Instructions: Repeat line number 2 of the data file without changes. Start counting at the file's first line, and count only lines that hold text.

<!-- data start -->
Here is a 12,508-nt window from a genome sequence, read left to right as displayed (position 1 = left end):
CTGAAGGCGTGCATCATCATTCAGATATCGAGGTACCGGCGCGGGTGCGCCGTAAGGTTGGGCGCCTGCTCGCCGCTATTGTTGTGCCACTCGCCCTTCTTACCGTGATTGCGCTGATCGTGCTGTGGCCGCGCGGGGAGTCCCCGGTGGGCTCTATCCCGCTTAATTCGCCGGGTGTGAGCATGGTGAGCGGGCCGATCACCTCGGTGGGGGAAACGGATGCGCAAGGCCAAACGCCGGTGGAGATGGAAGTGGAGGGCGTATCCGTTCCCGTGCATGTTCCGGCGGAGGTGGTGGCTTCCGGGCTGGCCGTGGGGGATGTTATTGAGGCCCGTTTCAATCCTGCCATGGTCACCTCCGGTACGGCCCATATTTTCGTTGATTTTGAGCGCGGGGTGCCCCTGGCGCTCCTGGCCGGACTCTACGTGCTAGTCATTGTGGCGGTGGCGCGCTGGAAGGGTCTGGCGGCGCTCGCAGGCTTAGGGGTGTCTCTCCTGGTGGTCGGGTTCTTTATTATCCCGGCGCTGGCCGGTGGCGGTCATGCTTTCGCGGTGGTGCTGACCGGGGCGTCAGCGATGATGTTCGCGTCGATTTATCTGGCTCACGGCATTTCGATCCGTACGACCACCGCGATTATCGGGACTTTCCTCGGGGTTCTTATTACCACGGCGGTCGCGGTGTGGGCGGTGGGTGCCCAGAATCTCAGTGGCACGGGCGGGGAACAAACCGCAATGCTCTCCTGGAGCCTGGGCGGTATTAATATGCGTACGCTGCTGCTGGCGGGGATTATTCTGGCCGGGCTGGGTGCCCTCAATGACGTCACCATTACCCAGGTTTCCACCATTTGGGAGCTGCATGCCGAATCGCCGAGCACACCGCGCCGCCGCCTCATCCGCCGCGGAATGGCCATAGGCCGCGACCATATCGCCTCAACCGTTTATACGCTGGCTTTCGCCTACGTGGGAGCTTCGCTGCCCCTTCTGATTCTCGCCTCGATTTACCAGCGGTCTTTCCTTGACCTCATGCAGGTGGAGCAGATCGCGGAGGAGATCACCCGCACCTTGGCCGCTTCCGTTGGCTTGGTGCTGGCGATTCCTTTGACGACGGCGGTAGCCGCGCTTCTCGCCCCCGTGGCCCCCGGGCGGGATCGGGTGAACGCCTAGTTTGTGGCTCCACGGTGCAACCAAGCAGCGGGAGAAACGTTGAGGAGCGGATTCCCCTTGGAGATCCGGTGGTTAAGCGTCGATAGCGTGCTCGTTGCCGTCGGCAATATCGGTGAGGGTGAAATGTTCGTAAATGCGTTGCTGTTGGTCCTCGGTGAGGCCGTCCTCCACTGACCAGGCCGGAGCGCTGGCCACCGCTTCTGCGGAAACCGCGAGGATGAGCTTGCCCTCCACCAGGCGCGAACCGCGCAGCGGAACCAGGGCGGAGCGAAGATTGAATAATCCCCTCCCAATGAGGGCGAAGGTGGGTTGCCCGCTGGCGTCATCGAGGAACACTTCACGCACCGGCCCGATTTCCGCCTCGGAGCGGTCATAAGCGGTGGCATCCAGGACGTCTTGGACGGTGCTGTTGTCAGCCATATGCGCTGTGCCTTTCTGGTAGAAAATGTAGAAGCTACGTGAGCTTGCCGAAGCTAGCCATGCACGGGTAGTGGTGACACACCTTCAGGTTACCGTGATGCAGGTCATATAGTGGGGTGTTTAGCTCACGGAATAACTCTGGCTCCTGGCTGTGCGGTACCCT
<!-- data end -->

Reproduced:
CTGAAGGCGTGCATCATCATTCAGATATCGAGGTACCGGCGCGGGTGCGCCGTAAGGTTGGGCGCCTGCTCGCCGCTATTGTTGTGCCACTCGCCCTTCTTACCGTGATTGCGCTGATCGTGCTGTGGCCGCGCGGGGAGTCCCCGGTGGGCTCTATCCCGCTTAATTCGCCGGGTGTGAGCATGGTGAGCGGGCCGATCACCTCGGTGGGGGAAACGGATGCGCAAGGCCAAACGCCGGTGGAGATGGAAGTGGAGGGCGTATCCGTTCCCGTGCATGTTCCGGCGGAGGTGGTGGCTTCCGGGCTGGCCGTGGGGGATGTTATTGAGGCCCGTTTCAATCCTGCCATGGTCACCTCCGGTACGGCCCATATTTTCGTTGATTTTGAGCGCGGGGTGCCCCTGGCGCTCCTGGCCGGACTCTACGTGCTAGTCATTGTGGCGGTGGCGCGCTGGAAGGGTCTGGCGGCGCTCGCAGGCTTAGGGGTGTCTCTCCTGGTGGTCGGGTTCTTTATTATCCCGGCGCTGGCCGGTGGCGGTCATGCTTTCGCGGTGGTGCTGACCGGGGCGTCAGCGATGATGTTCGCGTCGATTTATCTGGCTCACGGCATTTCGATCCGTACGACCACCGCGATTATCGGGACTTTCCTCGGGGTTCTTATTACCACGGCGGTCGCGGTGTGGGCGGTGGGTGCCCAGAATCTCAGTGGCACGGGCGGGGAACAAACCGCAATGCTCTCCTGGAGCCTGGGCGGTATTAATATGCGTACGCTGCTGCTGGCGGGGATTATTCTGGCCGGGCTGGGTGCCCTCAATGACGTCACCATTACCCAGGTTTCCACCATTTGGGAGCTGCATGCCGAATCGCCGAGCACACCGCGCCGCCGCCTCATCCGCCGCGGAATGGCCATAGGCCGCGACCATATCGCCTCAACCGTTTATACGCTGGCTTTCGCCTACGTGGGAGCTTCGCTGCCCCTTCTGATTCTCGCCTCGATTTACCAGCGGTCTTTCCTTGACCTCATGCAGGTGGAGCAGATCGCGGAGGAGATCACCCGCACCTTGGCCGCTTCCGTTGGCTTGGTGCTGGCGATTCCTTTGACGACGGCGGTAGCCGCGCTTCTCGCCCCCGTGGCCCCCGGGCGGGATCGGGTGAACGCCTAGTTTGTGGCTCCACGGTGCAACCAAGCAGCGGGAGAAACGTTGAGGAGCGGATTCCCCTTGGAGATCCGGTGGTTAAGCGTCGATAGCGTGCTCGTTGCCGTCGGCAATATCGGTGAGGGTGAAATGTTCGTAAATGCGTTGCTGTTGGTCCTCGGTGAGGCCGTCCTCCACTGACCAGGCCGGAGCGCTGGCCACCGCTTCTGCGGAAACCGCGAGGATGAGCTTGCCCTCCACCAGGCGCGAACCGCGCAGCGGAACCAGGGCGGAGCGAAGATTGAATAATCCCCTCCCAATGAGGGCGAAGGTGGGTTGCCCGCTGGCGTCATCGAGGAACACTTCACGCACCGGCCCGATTTCCGCCTCGGAGCGGTCATAAGCGGTGGCATCCAGGACGTCTTGGACGGTGCTGTTGTCAGCCATATGCGCTGTGCCTTTCTGGTAGAAAATGTAGAAGCTACGTGAGCTTGCCGAAGCTAGCCATGCACGGGTAGTGGTGACACACCTTCAGGTTACCGTGATGCAGGTCATATAGTGGGGTGTTTAGCTCACGGAATAACTCTGGCTCCTGGCTGTGCGGTACCCT